Council deadlocks 3-3 on tax increase vote

By Staff
Jonathan Willis
The Russellville City Council split 3-3 Monday night over a vote that would have increased the city sales tax by one-cent.
Four votes were needed for the measure to pass.
The item was placed on the agenda Monday. A portion of the tax, 38.33 percent, would have been used to help pay the city school system's bond payment while the rest would have been used for the city's general fund.
Mayor Troy Oliver said the city could not adequately fund the school system if an additional one-cent was not added to the city's sales tax.
"There are dire consequences if we don't pass a tax increase," Oliver said. "We can't continue dropping the city's cash count any longer."
Russellville City Schools Superintendent Don Cox told council members last month that the school system is "basically broke." He asked the council to look at options that would help the system.
Councilman Gary Cummings, who voted against the tax increase Monday, said that he could not vote for it "right now."
Cummings said he wanted to look at other options before increasing the city's sales tax.
"We haven't looked at anything else yet," he said. "This is the first that was brought up."
Councilmen David Grissom and Lanny Hubbard also voted against the increase.
Hubbard said the feedback he received from his district was that people were against any new taxes at this time.
"People want to know what the options are," Hubbard said.
Councilman Jeff Masterson, who voted for the increase, said that it's time for tough decisions to be made if the school system is to get the funding they need.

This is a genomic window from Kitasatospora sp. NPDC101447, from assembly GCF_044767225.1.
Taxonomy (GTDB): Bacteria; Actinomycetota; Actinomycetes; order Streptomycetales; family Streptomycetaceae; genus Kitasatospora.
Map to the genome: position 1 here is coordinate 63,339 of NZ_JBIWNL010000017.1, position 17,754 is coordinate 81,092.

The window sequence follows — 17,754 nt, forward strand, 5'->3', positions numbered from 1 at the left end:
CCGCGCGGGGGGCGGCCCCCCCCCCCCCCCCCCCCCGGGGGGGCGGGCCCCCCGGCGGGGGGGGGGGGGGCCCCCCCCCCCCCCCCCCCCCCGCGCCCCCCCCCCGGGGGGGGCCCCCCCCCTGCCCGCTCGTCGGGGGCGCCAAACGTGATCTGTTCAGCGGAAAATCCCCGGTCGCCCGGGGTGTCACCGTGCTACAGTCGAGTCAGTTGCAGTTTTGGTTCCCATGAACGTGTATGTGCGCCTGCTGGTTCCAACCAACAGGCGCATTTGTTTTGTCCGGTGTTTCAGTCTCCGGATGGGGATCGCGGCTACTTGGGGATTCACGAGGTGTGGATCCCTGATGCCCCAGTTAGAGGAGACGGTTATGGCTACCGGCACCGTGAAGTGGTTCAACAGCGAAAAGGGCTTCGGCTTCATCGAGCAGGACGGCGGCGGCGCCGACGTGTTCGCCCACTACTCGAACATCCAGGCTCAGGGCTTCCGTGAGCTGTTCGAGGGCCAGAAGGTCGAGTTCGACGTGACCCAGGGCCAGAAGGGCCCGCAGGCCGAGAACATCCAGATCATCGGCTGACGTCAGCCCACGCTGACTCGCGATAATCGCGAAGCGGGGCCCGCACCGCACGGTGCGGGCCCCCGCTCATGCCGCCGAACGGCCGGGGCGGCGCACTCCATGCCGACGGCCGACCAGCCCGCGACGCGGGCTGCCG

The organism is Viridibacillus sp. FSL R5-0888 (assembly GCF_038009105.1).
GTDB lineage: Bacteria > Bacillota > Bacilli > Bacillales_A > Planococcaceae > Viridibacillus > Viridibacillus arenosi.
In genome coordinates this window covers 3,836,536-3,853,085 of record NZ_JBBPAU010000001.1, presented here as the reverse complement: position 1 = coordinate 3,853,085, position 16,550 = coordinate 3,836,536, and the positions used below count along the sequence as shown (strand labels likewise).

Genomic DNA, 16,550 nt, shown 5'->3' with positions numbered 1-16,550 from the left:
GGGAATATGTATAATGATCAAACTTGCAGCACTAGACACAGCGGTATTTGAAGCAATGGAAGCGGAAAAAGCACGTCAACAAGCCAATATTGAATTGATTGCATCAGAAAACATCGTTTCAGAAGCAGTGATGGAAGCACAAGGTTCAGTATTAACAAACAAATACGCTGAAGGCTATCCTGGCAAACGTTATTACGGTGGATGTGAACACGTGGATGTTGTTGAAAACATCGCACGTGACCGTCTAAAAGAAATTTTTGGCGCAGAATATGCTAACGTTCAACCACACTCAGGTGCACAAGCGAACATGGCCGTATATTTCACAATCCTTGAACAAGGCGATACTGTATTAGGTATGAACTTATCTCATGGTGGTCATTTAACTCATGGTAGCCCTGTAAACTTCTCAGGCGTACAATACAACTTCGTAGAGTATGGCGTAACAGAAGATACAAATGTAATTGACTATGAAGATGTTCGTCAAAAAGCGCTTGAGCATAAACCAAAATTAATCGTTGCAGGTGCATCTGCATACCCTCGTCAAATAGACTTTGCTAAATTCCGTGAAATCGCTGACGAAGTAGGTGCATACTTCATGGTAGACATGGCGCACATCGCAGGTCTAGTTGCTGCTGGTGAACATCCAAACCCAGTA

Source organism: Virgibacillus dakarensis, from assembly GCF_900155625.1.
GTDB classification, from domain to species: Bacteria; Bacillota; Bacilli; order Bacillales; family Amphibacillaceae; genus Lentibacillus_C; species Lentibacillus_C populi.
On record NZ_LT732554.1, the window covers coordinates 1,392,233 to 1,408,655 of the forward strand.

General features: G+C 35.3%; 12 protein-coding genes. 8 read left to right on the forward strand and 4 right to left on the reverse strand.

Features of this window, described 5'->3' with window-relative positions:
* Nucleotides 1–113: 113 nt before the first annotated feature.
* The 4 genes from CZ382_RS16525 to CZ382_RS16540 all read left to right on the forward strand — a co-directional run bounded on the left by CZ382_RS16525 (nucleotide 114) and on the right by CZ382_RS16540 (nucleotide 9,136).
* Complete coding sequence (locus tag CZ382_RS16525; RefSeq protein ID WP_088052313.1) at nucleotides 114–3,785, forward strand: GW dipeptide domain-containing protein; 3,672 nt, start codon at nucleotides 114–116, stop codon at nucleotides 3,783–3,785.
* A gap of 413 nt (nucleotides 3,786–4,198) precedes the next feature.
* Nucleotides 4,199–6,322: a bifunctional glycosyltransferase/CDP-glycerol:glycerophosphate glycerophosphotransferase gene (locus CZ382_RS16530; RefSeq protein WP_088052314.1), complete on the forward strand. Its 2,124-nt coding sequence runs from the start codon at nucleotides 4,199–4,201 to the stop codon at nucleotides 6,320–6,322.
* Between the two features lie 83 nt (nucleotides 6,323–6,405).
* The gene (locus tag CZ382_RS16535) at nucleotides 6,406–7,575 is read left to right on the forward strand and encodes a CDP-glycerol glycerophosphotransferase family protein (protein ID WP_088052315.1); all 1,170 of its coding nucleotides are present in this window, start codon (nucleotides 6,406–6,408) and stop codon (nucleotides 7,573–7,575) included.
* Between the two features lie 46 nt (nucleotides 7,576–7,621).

"Years ago when the city of Russellville decided to create a city school system, that mayor and council committed to funding it," Masterson said.
"That funding mechanism was and still is a portion of the city sales tax. We, as a council, have a responsibility to ensure that portion is adequate enough to give all the local support possible without cutting city services.
"Now as the cost of operating a city has gone up, new revenue is necessary to operate. I'm confident we will come back in two weeks and step up and support all our departments. It's easy to say we're supportive, like the hen was at breakfast, but that pig, now he was committed."
Grissom, Cummings and Hubbard said they were concerned about the timing of a tax increase and wondered if it would send shoppers out of the area.
Russellville Wal-Mart Supercenter store manager Steve Brannon told council members that an increase in sales tax would put local stores at a competitive disadvantage.
"We have a lot of customers from the outlying areas outside of Russellville," Brannon said. "Many of them shop here because our sales tax is a little lower and every little but helps."
Grissom said the current economic climate would make a tax increase harder on citizens.
"The mayor even mentioned that unemployment was at an all-time high of 12.5 percent," Grissom said. "This is just not the right time to raise taxes on our citizens. I believe this entire council is committed to doing whatever we can to help maintain the high standards we have in our school system, but we haven't looked at anything else.
"Before we do anything that might hurt one person in the city of Russellville because of a higher tax, we need to explore all of our options. This is just not the time to do it."

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